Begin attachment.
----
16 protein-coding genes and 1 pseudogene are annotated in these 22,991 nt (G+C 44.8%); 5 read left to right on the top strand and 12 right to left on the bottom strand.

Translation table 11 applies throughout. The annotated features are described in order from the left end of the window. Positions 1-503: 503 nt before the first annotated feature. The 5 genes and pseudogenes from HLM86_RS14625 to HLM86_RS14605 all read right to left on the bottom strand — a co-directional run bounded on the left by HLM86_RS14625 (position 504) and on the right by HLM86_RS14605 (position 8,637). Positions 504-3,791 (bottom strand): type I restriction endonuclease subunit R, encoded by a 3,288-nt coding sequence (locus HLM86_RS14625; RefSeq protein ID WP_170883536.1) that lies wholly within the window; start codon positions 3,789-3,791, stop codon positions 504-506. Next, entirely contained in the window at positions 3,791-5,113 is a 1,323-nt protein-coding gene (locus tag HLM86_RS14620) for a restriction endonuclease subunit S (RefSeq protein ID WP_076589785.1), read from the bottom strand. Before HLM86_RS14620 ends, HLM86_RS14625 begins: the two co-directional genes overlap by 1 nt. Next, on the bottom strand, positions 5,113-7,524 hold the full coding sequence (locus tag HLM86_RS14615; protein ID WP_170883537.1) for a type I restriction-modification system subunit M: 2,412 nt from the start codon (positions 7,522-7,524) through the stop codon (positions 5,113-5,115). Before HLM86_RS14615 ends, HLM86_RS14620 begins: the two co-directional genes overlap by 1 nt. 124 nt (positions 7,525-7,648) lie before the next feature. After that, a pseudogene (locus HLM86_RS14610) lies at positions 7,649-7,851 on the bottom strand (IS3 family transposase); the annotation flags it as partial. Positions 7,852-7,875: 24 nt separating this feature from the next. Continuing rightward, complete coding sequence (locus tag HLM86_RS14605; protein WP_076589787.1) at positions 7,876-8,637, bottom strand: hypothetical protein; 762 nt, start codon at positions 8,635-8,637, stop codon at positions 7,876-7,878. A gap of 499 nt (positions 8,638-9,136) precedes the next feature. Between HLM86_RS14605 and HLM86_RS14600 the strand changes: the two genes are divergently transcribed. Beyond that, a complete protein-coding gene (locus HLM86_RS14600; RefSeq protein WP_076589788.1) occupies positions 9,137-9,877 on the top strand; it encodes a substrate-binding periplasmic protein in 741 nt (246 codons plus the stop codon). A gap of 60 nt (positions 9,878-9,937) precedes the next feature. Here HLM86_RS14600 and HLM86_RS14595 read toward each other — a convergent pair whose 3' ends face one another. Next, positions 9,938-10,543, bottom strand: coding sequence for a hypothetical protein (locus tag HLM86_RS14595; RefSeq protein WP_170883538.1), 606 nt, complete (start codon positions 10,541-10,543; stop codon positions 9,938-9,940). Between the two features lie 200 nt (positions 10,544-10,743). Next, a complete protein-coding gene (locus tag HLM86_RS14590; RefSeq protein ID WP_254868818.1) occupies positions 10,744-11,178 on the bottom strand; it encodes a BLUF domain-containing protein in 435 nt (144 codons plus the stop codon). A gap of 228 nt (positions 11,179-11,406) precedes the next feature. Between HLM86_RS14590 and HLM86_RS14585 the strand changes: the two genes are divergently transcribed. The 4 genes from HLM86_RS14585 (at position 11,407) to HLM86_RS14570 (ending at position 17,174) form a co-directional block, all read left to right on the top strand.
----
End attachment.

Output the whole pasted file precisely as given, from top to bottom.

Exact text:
16 protein-coding genes and 1 pseudogene are annotated in these 22,991 nt (G+C 44.8%); 5 read left to right on the top strand and 12 right to left on the bottom strand.

Translation table 11 applies throughout. The annotated features are described in order from the left end of the window. Positions 1-503: 503 nt before the first annotated feature. The 5 genes and pseudogenes from HLM86_RS14625 to HLM86_RS14605 all read right to left on the bottom strand — a co-directional run bounded on the left by HLM86_RS14625 (position 504) and on the right by HLM86_RS14605 (position 8,637). Positions 504-3,791 (bottom strand): type I restriction endonuclease subunit R, encoded by a 3,288-nt coding sequence (locus HLM86_RS14625; RefSeq protein ID WP_170883536.1) that lies wholly within the window; start codon positions 3,789-3,791, stop codon positions 504-506. Next, entirely contained in the window at positions 3,791-5,113 is a 1,323-nt protein-coding gene (locus tag HLM86_RS14620) for a restriction endonuclease subunit S (RefSeq protein ID WP_076589785.1), read from the bottom strand. Before HLM86_RS14620 ends, HLM86_RS14625 begins: the two co-directional genes overlap by 1 nt. Next, on the bottom strand, positions 5,113-7,524 hold the full coding sequence (locus tag HLM86_RS14615; protein ID WP_170883537.1) for a type I restriction-modification system subunit M: 2,412 nt from the start codon (positions 7,522-7,524) through the stop codon (positions 5,113-5,115). Before HLM86_RS14615 ends, HLM86_RS14620 begins: the two co-directional genes overlap by 1 nt. 124 nt (positions 7,525-7,648) lie before the next feature. After that, a pseudogene (locus HLM86_RS14610) lies at positions 7,649-7,851 on the bottom strand (IS3 family transposase); the annotation flags it as partial. Positions 7,852-7,875: 24 nt separating this feature from the next. Continuing rightward, complete coding sequence (locus tag HLM86_RS14605; protein WP_076589787.1) at positions 7,876-8,637, bottom strand: hypothetical protein; 762 nt, start codon at positions 8,635-8,637, stop codon at positions 7,876-7,878. A gap of 499 nt (positions 8,638-9,136) precedes the next feature. Between HLM86_RS14605 and HLM86_RS14600 the strand changes: the two genes are divergently transcribed. Beyond that, a complete protein-coding gene (locus HLM86_RS14600; RefSeq protein WP_076589788.1) occupies positions 9,137-9,877 on the top strand; it encodes a substrate-binding periplasmic protein in 741 nt (246 codons plus the stop codon). A gap of 60 nt (positions 9,878-9,937) precedes the next feature. Here HLM86_RS14600 and HLM86_RS14595 read toward each other — a convergent pair whose 3' ends face one another. Next, positions 9,938-10,543, bottom strand: coding sequence for a hypothetical protein (locus tag HLM86_RS14595; RefSeq protein WP_170883538.1), 606 nt, complete (start codon positions 10,541-10,543; stop codon positions 9,938-9,940). Between the two features lie 200 nt (positions 10,544-10,743). Next, a complete protein-coding gene (locus tag HLM86_RS14590; RefSeq protein ID WP_254868818.1) occupies positions 10,744-11,178 on the bottom strand; it encodes a BLUF domain-containing protein in 435 nt (144 codons plus the stop codon). A gap of 228 nt (positions 11,179-11,406) precedes the next feature. Between HLM86_RS14590 and HLM86_RS14585 the strand changes: the two genes are divergently transcribed. The 4 genes from HLM86_RS14585 (at position 11,407) to HLM86_RS14570 (ending at position 17,174) form a co-directional block, all read left to right on the top strand.